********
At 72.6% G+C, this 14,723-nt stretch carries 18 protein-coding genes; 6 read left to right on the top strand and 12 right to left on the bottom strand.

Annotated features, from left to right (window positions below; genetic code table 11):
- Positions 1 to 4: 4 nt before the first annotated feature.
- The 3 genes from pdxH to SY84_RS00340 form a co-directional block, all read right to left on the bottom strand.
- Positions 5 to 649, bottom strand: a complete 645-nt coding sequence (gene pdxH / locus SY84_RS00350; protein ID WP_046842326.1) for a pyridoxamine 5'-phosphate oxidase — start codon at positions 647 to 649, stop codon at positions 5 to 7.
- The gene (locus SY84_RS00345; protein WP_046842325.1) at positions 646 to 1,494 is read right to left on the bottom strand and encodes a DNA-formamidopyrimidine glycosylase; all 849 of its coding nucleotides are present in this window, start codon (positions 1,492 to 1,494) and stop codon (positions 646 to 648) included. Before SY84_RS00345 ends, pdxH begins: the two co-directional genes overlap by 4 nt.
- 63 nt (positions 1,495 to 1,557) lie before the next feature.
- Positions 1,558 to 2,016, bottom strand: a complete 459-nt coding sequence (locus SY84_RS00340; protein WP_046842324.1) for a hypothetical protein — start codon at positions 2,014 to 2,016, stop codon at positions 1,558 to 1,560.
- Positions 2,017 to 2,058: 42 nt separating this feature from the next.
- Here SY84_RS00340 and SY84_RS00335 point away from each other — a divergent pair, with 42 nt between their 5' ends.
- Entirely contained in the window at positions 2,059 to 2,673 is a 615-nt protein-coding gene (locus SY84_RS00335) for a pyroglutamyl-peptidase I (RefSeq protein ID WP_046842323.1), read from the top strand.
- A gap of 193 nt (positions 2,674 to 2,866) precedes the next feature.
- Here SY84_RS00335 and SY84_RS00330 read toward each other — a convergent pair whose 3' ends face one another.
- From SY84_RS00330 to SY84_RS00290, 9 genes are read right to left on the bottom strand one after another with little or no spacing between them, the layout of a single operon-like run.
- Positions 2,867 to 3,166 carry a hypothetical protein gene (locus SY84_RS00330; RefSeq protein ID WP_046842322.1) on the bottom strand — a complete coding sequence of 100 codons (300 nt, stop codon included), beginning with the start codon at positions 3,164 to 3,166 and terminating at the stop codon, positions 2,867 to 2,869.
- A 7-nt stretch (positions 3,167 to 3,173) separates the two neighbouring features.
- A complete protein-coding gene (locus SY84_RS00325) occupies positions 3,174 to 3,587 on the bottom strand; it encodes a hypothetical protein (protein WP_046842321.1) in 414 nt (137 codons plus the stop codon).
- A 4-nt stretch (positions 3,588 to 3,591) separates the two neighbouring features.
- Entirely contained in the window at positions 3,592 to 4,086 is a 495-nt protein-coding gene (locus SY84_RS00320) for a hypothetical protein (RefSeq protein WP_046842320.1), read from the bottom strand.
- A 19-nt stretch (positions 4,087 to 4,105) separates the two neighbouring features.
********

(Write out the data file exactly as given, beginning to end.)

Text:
At 72.6% G+C, this 14,723-nt stretch carries 18 protein-coding genes; 6 read left to right on the top strand and 12 right to left on the bottom strand.

Annotated features, from left to right (window positions below; genetic code table 11):
- Positions 1 to 4: 4 nt before the first annotated feature.
- The 3 genes from pdxH to SY84_RS00340 form a co-directional block, all read right to left on the bottom strand.
- Positions 5 to 649, bottom strand: a complete 645-nt coding sequence (gene pdxH / locus SY84_RS00350; protein ID WP_046842326.1) for a pyridoxamine 5'-phosphate oxidase — start codon at positions 647 to 649, stop codon at positions 5 to 7.
- The gene (locus SY84_RS00345; protein WP_046842325.1) at positions 646 to 1,494 is read right to left on the bottom strand and encodes a DNA-formamidopyrimidine glycosylase; all 849 of its coding nucleotides are present in this window, start codon (positions 1,492 to 1,494) and stop codon (positions 646 to 648) included. Before SY84_RS00345 ends, pdxH begins: the two co-directional genes overlap by 4 nt.
- 63 nt (positions 1,495 to 1,557) lie before the next feature.
- Positions 1,558 to 2,016, bottom strand: a complete 459-nt coding sequence (locus SY84_RS00340; protein WP_046842324.1) for a hypothetical protein — start codon at positions 2,014 to 2,016, stop codon at positions 1,558 to 1,560.
- Positions 2,017 to 2,058: 42 nt separating this feature from the next.
- Here SY84_RS00340 and SY84_RS00335 point away from each other — a divergent pair, with 42 nt between their 5' ends.
- Entirely contained in the window at positions 2,059 to 2,673 is a 615-nt protein-coding gene (locus SY84_RS00335) for a pyroglutamyl-peptidase I (RefSeq protein ID WP_046842323.1), read from the top strand.
- A gap of 193 nt (positions 2,674 to 2,866) precedes the next feature.
- Here SY84_RS00335 and SY84_RS00330 read toward each other — a convergent pair whose 3' ends face one another.
- From SY84_RS00330 to SY84_RS00290, 9 genes are read right to left on the bottom strand one after another with little or no spacing between them, the layout of a single operon-like run.
- Positions 2,867 to 3,166 carry a hypothetical protein gene (locus SY84_RS00330; RefSeq protein ID WP_046842322.1) on the bottom strand — a complete coding sequence of 100 codons (300 nt, stop codon included), beginning with the start codon at positions 3,164 to 3,166 and terminating at the stop codon, positions 2,867 to 2,869.
- A 7-nt stretch (positions 3,167 to 3,173) separates the two neighbouring features.
- A complete protein-coding gene (locus SY84_RS00325) occupies positions 3,174 to 3,587 on the bottom strand; it encodes a hypothetical protein (protein WP_046842321.1) in 414 nt (137 codons plus the stop codon).
- A 4-nt stretch (positions 3,588 to 3,591) separates the two neighbouring features.
- Entirely contained in the window at positions 3,592 to 4,086 is a 495-nt protein-coding gene (locus SY84_RS00320) for a hypothetical protein (RefSeq protein WP_046842320.1), read from the bottom strand.
- A 19-nt stretch (positions 4,087 to 4,105) separates the two neighbouring features.